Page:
By Ryan Asselta
It all began as an idea in 1966 from then 26-year-old Jack Nicklaus while sitting at Augusta National Golf Club. That’s when Nicklaus says he first thought about hosting a golf tournament near his hometown of Columbus, Ohio. As big a dreamer that young Jack may have been, even he couldn’t have imagined what has materialized this season on the PGA Tour—where the small town of Dublin, and more specifically Nicklaus’s Muirfield Village Golf Club, becomes the epicenter of the golf world for two consecutive weeks.
The Workday Charity Open took the place of the canceled John Deere Classic and became the first of back-to-back tournaments on the schedule at Jack’s place. That’s followed by the 45th annual Memorial Tournament, moved from its original date of June 4th.
Two full weeks to soak in a golf course that is near and dear to so many in and around the game.
“I’ve spent more time and effort on Muirfield Village than any place else,” says Nicklaus, who named the golf course in honor of Scotland’s Muirfield where he won the first of his three Open Championships in 1966. “That was a place I really wasn’t supposed to win. Not many people thought I could win there. I was really proud of that win and I loved Muirfield.”
Construction of the course first began in 1972, after Jack had served as a consultant to Pete Dye on The Golf Club in New Albany, Ohio. The time Nicklaus spent with Dye, specifically the conversations they shared, left an imprint on Jack’s architectural palate that he carried with him to Muirfield Village.
“One thing I learned from Pete is that golf is a much more pleasant game played downhill,” recalls Nicklaus—he designed MVGC to present just a couple of uphill tee shots, on the 10th and the 15th.
With the golf course in place in 1974, Nicklaus sought out the help of former PGA Commissioner Joe Dey to mold his vision of hosting a world class event that honored distinguished individuals who have contributed in some way to the game of golf. A date around Memorial Day was a logical fit—names like Walter Hagen, Chick Evans, Gene Sarazen, and Byron Nelson were honored as some of the first members of The Memorial Tournament’s Captains Club.
“Jack emulated many of the things they do at Augusta,” recalls Roger Maltbie, who won the inaugural Memorial Tournament in 1976. “There were so many similarities. The golf course was pristine. We really hadn’t seen that many golf courses in that kind of shape back them. We knew it was very special.”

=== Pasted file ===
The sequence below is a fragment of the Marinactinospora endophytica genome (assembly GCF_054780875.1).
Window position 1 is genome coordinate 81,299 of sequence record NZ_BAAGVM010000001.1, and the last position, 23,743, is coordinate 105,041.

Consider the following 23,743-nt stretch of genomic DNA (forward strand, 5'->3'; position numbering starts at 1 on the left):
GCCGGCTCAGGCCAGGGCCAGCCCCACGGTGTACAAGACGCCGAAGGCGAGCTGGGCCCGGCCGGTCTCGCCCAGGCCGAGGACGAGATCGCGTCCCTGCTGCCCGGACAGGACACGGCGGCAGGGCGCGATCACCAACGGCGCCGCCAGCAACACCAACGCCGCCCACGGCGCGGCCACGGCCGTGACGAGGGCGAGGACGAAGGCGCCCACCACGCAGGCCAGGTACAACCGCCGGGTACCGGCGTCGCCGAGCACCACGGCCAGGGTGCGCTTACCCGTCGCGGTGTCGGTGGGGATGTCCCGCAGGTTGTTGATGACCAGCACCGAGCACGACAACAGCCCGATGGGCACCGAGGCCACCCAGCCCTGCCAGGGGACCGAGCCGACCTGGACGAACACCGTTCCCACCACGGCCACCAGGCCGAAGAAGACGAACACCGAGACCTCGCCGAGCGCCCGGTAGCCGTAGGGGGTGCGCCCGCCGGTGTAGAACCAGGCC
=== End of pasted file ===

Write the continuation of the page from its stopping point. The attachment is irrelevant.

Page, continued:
Jack himself would win the second playing of the event in 1977. Over the past five decades names like Tom Watson (twice), Raymond Floyd, Hale Irwin (twice), Curtis Strange, Greg Norman (twice), Ernie Els, and Tiger Woods (five times) have all won at Muirfield Village. It’s a victory that leaves an indelible mark.
“I fell in love with the place in 2012 when I came as an alternate and didn’t even tee it up in the tournament,” recalls 2016 Memorial champion William McGirt. “It gave me a goal for the rest of the year—to qualify for the tournament in 2013. To be able to win that tournament in 2016 moved MVGC and The Memorial Tournament to my favorite week of the year.”
“I think it was probably my most satisfying and definitely difficult win I’d ever had in my career,” says Nicklaus about his win in 1977. “I was picking up cigarettes, paper, trash on the golf course, answering questions, and running the golf tournament all while playing in it.”
Much of what makes Muirfield Village special comes from the people…well, that and the milkshakes, in my opinion. Jack is a vanilla-malt guy in case you were wondering.
The Memorial Tournament is world class in every sense, played on a golf course designed by the game’s most successful champion. But year in and year out, PGA Tour pros talk about the Muirfield Village experience and the affect it has had on their career.
“It’s obviously a great golf course in both layout and condition, with even better food and service,” says 2002 Memorial champion Jim Furyk. “To top it off, Jack built the place. No more needs to be said, but I can top that…I met my wife at Muirfield in 1995.”
“The way we are treated is amazing,” says 2001 champion Steve Stricker. “The Memorial Tournament has that element of prestige. With it being Mr. Nicklaus’s event, you want to win. Muirfield Village will always hold a special place for me.”
Nicklaus is hesitant to call Muirfield Village his favorite design in his architectural binder, saying that having to make a choice like that is similar to picking your favorite child. He loves them all. But the Golden Bear holds the club and its tournaments in a special place in his heart.
“I really don’t want this to sound self-serving or in any way boastful,” says Nicklaus. “But something that means a great deal to me is the admiration that Muirfield Village Golf Club gets from its membership, the people who come to play there, the Memorial Tournament, the golfers who come each year to the play in the Memorial, and from the golf world, in general.”
“I am not sure I could have envisioned where we are today.”
Though 2020 will certainly be a unique year in the course’s history, hosting back-to-back tournaments with no fans on site, the prestige surrounding Jack’s place will be on display for a full 14 days. Not even a global pandemic can take that away.
What do you think of Jack’s place? Let us know in the comment section.